My mom was born in Israel and this is the first apartment she ever lived in. She was born in 1936, so one can assume that this building is from the early 30s. It don’t look so good.


I bet you’re wondering why the street signs are in English. It’s because for a chunk of time, about 1920 to 1948, Palestine was a British mandate. So all the signs are in Hebrew and English, or Arabic and English.

Israel has an interesting situation. There are cats running all over the place. Just hanging out, being catlike. Don’t belong to anyone. Some are feral and skittish, but a couple seemed to like people and meowed at me and would sit next to me on park benches and whatnot. I made a composite image of some of the kitties that crossed my path.


Here’s another neat thing: It was the 60th anniversary of Israel, and the major newspaper printed a million and a half Israeli flags and gave them away in the newspapers so people could hang them outside their windows. The problem is they had them printed in China and apparently they didn’t explain how to orient the star in the middle. Long story short, all the flags are wrong. The newspaper gave them away anyway and people did hang them and it looked really amusing. Here is picture of both the correct and incorrect flags. The big one is the wrong one.


One day we went to Ceasarea, which is this gorgeous port town from the time of the Romans. It had several nasty earthquakes (Israel lies on a major line between two tectonic plates) and so there’s just ruins. The entire time I was looking at this well I was glad there was a grate over it, because it would have been so tempting to yell “THIS IS SHPAAAAAAATAAAAA!!” and then kick some elderly tourist into it.


I thing I found funny was the use of exclamation marks on signs. Some signs require them, don’t get me wrong:


Like that one. But then there was this sign:


Why does “Things That Will Blow Up When You Step On Them” get one exclamation point, but “Be Careful, It Could Be A Bit Slippy” get three? I would give the mine sign like, twenty exclamation points. And a big neon arrow pointing to it and blinking on and off.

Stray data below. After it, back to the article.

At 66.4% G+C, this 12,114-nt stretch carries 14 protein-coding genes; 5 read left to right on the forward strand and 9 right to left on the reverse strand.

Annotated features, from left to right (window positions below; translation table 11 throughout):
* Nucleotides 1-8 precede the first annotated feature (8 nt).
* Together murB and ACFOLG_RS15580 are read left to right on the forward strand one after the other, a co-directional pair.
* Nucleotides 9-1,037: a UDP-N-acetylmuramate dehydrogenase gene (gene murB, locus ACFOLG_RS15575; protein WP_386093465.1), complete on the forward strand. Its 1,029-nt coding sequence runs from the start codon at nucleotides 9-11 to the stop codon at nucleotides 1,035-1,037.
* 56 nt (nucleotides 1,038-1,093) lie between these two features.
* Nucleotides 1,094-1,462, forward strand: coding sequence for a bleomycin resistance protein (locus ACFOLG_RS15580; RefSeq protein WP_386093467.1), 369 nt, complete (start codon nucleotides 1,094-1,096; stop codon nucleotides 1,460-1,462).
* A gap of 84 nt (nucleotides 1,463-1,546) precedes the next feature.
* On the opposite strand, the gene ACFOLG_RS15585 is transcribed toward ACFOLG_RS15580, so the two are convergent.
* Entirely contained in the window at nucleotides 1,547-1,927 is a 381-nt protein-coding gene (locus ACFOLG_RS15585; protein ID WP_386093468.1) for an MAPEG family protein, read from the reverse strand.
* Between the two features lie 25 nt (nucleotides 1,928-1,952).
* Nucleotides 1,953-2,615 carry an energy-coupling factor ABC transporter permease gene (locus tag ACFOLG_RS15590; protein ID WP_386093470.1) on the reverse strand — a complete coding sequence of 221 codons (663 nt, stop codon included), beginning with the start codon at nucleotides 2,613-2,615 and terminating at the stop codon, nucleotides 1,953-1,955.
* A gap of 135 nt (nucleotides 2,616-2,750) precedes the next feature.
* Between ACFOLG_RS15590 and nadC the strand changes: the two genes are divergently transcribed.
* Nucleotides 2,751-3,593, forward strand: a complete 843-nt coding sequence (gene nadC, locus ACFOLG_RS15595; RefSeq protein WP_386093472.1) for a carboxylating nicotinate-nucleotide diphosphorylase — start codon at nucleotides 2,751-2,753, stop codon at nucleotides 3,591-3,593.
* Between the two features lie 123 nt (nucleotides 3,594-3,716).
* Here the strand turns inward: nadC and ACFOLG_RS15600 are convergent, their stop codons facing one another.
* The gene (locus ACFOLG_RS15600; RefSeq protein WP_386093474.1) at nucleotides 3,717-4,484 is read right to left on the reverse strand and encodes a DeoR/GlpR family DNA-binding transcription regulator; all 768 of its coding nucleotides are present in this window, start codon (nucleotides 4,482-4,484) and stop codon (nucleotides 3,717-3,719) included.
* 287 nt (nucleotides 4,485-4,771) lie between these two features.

The water in Israel is desalinated, so while I don’t mind the taste, most people do and so they mainly drink bottled water. They have really cute and beautiful bottle collection boxes all over Tel Aviv.


Happy happy flowered recycling containers.

Jaffa is an extremely old city near Tel Aviv. It’s also an artist’s colony. They have these really cool street signs in the artist’s colony. Each street is named after a sign of the zodiac. And they have these lovely handmade ceramic signs stuck in the wall to tell you where you are.


So this is Sagittarius Street.


And outside #8 Sagittarius Street, this is on the side of the house. Isn’t that a charming way to organize a neighborhood?


More to come tomorrow.

NPR and Jonathan Coulton.

Monday, June 23rd, 2008

I was going to write this past week about my travels to Israel, but I got slammed with a project that ate my head and digested it from Monday to Friday until I was a crispy frayed exoskeleton of myself. I was so busy I didn’t even get a chance to check my emails all week. Brutal, I tell you. But the project got done and went nicely and all is hunky-dory, so now I can return to the world of the living and tell you about my recent activities. And I’m editing my Israel photos to share with you as well, so there will be a plethora of posting in the next few days. Rejoice, three readers, rejoice!

I drove my parents to the airport on Saturday so they could fly out to California, and on the way back I listened to their radio. My dad has two stations in his presents: WQXR, the classical music station, and NPR, the… NPR station. On Saturday WQXR plays opera all afternoon, which I really don’t care for at all, so I listened to NPR. I realized something that I’ve been fighting for a long time. I don’t like NPR. I want to like NPR, I really do, it’s just they’re just such drowse-inducing intellectuals, I crave to listen to all of Eminem’s albums back to back afterwards. Traffic was backed up so I got to listen for two and a half hours. Because Albert Hofmann had just died (the inventor of LSD), they played an hour of psychedelic music, all of which I could name in the first two beats (yay me!) The songs were: Lucy in the Sky with Diamonds, Magic Carpet Ride, Purple Haze, White Rabbit, and White Room. The DJ talked about his magic mushroom trip where he discovered the meaning of life in his vomit, and that was all fine. Then came on All Things Considered. Here’s where NPR proved themselves (once again) to be the most grating thing on earth. Andrea Seabrook did a ten-minute piece on the tomato salmonella outbreak where she interviewed… her mother. And they chatted about tomatoes being a pivotal part of their lives. For ten minutes. In those voices that they speak in. These voices. I wanted to shoot myself. Patton Oswalt (my most favorite comedian in the whole wide world) does a thing about NPR on his DVD, Feelin’ Kinda Patton, that is just BRILLIANT. Rent the DVD if you can. It’s about fifteen minutes in. He sums up my response far better than I can.